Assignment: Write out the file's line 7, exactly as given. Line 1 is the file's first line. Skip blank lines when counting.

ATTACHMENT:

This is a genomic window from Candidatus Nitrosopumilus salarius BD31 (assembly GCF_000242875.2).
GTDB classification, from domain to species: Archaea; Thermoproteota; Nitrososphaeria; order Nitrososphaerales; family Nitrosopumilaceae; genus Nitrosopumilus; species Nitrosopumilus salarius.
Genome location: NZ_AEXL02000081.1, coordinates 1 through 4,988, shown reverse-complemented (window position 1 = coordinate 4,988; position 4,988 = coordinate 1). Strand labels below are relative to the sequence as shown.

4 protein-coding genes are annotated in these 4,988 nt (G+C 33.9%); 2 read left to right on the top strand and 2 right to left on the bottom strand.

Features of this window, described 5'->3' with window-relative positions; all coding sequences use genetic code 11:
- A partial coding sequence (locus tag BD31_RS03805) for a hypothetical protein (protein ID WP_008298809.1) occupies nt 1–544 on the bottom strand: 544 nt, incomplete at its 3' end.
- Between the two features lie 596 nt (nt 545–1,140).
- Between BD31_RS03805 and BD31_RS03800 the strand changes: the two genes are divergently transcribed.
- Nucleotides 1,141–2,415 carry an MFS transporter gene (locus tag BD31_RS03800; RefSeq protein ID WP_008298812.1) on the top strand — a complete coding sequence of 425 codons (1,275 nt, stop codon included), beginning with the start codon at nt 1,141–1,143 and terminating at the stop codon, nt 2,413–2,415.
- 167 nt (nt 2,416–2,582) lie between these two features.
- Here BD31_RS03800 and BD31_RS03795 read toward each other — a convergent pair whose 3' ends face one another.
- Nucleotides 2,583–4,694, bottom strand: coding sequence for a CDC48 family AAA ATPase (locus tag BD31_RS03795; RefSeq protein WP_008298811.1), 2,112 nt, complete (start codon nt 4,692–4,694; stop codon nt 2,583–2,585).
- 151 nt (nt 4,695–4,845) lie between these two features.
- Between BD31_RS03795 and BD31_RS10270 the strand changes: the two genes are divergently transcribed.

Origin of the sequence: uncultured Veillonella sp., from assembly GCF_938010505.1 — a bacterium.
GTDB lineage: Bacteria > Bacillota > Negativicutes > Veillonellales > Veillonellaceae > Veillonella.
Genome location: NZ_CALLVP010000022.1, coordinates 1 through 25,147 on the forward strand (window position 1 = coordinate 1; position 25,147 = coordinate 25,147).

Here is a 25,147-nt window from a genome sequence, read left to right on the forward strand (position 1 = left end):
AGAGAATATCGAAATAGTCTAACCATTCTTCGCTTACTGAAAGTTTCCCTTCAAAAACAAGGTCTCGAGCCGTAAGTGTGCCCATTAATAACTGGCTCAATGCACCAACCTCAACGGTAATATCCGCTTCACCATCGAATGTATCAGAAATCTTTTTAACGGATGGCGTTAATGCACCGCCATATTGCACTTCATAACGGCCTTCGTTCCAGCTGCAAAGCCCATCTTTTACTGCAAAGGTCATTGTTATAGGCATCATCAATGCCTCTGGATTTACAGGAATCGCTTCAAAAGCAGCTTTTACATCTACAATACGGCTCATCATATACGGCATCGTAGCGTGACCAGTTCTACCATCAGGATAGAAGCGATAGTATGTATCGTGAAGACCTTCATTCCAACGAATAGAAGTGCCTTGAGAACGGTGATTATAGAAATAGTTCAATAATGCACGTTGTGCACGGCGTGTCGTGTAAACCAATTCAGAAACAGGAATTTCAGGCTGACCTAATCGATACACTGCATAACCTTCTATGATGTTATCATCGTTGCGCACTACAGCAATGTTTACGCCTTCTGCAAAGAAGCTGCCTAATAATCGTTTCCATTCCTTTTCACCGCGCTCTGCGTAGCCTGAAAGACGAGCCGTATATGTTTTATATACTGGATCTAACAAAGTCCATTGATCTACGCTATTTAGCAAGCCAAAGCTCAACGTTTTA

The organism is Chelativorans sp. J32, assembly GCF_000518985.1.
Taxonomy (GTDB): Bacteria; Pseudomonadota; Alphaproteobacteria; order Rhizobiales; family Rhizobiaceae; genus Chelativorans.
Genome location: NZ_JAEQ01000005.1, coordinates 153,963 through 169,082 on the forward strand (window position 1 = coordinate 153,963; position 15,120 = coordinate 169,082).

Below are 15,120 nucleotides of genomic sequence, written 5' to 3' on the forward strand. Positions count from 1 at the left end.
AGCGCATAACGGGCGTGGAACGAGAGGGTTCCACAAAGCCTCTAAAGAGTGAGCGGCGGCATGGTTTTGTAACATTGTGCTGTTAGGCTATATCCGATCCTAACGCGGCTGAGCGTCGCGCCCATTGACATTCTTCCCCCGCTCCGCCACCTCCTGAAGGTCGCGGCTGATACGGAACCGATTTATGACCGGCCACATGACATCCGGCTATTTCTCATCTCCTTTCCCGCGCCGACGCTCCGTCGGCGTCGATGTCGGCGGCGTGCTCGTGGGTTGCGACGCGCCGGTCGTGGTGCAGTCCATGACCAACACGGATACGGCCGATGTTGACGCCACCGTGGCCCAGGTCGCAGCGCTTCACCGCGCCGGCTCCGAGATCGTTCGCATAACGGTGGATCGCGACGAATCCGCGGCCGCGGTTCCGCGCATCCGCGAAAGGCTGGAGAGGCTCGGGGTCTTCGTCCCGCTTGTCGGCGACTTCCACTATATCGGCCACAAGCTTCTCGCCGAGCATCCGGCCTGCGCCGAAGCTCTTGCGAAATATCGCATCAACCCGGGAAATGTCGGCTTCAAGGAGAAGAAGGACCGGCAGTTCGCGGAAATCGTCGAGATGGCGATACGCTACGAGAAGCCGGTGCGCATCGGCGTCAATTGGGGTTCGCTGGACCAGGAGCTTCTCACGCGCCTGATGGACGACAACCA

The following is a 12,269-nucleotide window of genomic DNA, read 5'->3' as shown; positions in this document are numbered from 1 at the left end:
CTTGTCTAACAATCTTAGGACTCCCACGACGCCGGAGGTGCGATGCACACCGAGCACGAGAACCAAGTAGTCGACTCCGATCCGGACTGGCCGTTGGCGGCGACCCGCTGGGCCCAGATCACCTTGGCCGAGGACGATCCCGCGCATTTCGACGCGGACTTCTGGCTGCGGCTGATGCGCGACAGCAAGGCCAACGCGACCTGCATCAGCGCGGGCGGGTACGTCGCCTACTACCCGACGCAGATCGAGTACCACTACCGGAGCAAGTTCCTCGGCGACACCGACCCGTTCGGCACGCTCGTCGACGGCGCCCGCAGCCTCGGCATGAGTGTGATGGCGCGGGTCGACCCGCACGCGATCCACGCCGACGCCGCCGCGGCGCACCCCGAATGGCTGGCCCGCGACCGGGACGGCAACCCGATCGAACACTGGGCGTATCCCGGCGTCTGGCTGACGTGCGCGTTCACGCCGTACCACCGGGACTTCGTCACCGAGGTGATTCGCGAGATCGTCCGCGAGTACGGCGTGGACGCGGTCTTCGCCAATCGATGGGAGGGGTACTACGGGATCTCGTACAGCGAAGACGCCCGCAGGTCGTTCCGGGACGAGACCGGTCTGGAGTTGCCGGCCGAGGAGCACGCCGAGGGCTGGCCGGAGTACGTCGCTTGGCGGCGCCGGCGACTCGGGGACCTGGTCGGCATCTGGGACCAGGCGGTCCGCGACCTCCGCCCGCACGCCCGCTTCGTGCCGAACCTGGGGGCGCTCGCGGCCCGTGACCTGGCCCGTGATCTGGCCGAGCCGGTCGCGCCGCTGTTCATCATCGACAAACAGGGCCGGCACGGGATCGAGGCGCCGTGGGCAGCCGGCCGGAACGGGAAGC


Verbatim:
- Between the two features lie 596 nt (nt 545–1,140).